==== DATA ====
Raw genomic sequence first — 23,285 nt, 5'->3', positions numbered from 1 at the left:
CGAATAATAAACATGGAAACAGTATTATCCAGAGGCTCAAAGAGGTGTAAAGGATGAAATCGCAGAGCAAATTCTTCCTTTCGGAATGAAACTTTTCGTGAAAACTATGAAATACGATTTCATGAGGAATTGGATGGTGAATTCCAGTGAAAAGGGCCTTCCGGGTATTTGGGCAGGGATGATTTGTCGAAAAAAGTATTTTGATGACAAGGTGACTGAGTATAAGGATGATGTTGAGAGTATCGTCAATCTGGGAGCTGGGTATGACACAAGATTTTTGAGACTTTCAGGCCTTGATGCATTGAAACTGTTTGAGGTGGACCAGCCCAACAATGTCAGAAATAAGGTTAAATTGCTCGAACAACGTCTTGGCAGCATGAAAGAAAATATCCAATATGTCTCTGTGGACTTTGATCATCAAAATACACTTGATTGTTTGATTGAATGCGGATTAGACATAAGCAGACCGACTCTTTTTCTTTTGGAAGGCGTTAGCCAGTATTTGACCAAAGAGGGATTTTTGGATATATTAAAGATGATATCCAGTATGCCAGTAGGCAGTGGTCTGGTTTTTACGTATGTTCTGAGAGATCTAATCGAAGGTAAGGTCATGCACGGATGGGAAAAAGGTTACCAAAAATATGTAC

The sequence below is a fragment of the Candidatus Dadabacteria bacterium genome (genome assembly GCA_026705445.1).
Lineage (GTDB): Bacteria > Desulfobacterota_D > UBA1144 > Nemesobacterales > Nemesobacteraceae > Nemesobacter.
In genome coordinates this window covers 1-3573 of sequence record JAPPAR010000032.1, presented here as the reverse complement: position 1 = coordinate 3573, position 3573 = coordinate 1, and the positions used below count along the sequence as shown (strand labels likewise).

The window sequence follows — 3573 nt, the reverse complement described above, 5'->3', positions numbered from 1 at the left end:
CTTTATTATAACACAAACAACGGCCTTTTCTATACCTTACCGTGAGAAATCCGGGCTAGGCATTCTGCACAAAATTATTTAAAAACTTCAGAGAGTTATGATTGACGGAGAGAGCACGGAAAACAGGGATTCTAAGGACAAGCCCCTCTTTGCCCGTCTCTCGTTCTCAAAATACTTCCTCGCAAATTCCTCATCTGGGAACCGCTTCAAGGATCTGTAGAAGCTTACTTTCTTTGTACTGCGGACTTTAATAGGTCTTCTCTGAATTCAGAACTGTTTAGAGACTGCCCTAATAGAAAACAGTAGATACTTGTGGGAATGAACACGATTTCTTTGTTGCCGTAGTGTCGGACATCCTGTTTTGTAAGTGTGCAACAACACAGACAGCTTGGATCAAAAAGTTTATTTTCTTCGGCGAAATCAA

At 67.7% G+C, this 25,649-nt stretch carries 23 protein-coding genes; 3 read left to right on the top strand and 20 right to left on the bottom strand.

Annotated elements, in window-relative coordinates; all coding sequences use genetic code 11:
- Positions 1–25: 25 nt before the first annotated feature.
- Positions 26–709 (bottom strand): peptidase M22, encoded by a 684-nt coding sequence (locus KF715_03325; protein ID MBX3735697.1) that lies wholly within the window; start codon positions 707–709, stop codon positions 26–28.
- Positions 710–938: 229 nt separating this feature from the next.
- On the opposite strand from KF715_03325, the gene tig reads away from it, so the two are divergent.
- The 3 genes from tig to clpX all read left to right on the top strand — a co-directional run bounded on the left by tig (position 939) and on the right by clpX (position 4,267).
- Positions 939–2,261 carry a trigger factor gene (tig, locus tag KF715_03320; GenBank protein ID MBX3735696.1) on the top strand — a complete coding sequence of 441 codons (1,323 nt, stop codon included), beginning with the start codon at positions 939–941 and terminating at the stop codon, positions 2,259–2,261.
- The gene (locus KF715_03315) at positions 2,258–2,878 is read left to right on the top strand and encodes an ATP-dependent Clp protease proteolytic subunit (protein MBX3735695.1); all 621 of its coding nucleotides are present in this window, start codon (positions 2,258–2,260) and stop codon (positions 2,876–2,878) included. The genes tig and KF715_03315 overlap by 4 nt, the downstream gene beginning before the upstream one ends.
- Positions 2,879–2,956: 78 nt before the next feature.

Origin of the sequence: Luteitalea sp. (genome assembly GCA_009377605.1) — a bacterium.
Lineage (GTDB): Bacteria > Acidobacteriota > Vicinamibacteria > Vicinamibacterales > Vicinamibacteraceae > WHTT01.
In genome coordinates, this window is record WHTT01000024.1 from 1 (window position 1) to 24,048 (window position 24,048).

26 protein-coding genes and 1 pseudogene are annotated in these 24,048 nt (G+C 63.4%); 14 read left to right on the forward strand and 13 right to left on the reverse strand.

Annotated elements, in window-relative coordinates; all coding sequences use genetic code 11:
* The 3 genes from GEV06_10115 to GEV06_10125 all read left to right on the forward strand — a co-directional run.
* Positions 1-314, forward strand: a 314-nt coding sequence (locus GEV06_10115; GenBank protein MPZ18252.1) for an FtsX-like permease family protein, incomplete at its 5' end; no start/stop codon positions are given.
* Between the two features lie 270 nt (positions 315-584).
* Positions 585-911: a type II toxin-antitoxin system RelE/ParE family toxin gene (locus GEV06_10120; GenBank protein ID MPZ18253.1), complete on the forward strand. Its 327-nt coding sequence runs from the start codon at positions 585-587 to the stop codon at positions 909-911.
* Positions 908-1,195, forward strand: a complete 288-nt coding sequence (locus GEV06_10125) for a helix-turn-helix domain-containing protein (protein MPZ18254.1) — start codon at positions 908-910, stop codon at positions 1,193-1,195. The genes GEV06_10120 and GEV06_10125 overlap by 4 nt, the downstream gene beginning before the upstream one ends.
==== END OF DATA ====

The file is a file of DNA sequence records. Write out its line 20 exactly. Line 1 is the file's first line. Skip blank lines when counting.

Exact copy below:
In genome coordinates, this window is record WHTT01000024.1 from 1 (window position 1) to 24,048 (window position 24,048).